“Addictions rarely happen suddenly, unless it’s something like heroin,” says Nowinski. “Generally, they creep up on you.”
For example, you may start drinking a glass or two of wine to de-stress after work. Over time, you start having three, four or five glasses to achieve the same calming effect and start drinking earlier in the day.
You know you’re on the road to addiction when a substance or behavior starts taking over your life and squeezes out time with family and friends, says Nowinski. He asks parents to look at a child’s life as a pie chart: “How is your child’s life divided among different things, and does one thing seem to take it over? That can apply to parents, too. Is work taking over your life? Do you come home and open the laptop and just continue working, and you don’t have any family life?”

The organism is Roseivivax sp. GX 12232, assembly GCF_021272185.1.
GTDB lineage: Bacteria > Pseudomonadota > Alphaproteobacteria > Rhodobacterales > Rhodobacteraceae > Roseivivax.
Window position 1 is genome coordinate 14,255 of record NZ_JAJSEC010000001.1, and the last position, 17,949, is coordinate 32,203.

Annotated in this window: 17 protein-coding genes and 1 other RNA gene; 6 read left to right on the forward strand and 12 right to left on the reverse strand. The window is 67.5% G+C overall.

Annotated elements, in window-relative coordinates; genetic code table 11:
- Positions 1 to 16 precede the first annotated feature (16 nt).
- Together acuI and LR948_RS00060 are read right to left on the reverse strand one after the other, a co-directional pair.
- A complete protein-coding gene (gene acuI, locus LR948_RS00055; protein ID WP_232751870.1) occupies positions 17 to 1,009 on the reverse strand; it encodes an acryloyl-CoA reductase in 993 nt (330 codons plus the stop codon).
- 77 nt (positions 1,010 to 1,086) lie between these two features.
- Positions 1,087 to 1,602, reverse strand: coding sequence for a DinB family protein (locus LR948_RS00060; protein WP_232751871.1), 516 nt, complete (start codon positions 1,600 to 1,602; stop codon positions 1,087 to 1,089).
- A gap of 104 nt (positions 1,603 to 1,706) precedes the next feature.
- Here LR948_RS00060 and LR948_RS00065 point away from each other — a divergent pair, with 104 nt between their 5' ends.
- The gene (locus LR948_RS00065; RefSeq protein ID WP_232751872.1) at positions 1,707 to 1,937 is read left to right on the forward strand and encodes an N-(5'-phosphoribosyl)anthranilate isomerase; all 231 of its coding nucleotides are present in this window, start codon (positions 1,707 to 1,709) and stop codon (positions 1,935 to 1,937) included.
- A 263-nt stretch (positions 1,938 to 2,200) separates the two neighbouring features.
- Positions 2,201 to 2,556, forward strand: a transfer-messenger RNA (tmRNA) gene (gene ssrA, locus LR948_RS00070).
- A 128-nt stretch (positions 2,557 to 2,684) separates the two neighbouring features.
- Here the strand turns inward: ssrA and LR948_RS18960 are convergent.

One of the big differences between addictions and habits is the difficulty in overcoming them.
“You can break a habit with willpower because there’s nothing deeper to it. It’s like pulling out a little shell from the sand. It’s not deeply rooted,” says Dr. Lance Dodes, former assistant clinical professor of psychiatry at Harvard Medical School and author of “Breaking Addiction: A 7-Step Handbook for Ending Any Addiction.”
In contrast, addictions are very difficult to eradicate. “It’s like pulling out a tree stump, which has roots that are going 15 feet under the ground…Addictions are deeply driven and they always are serving a psychological function for you.”
A person may develop an addiction to cope with intense stress or feelings of overwhelming helplessness. Dodes describes addictions as compulsions that provide a sense of relief to the addict and an indirect solution to a problem.
For more information on the topic of addiction, add MASK The Magazine Addiction Issue to your MASK Library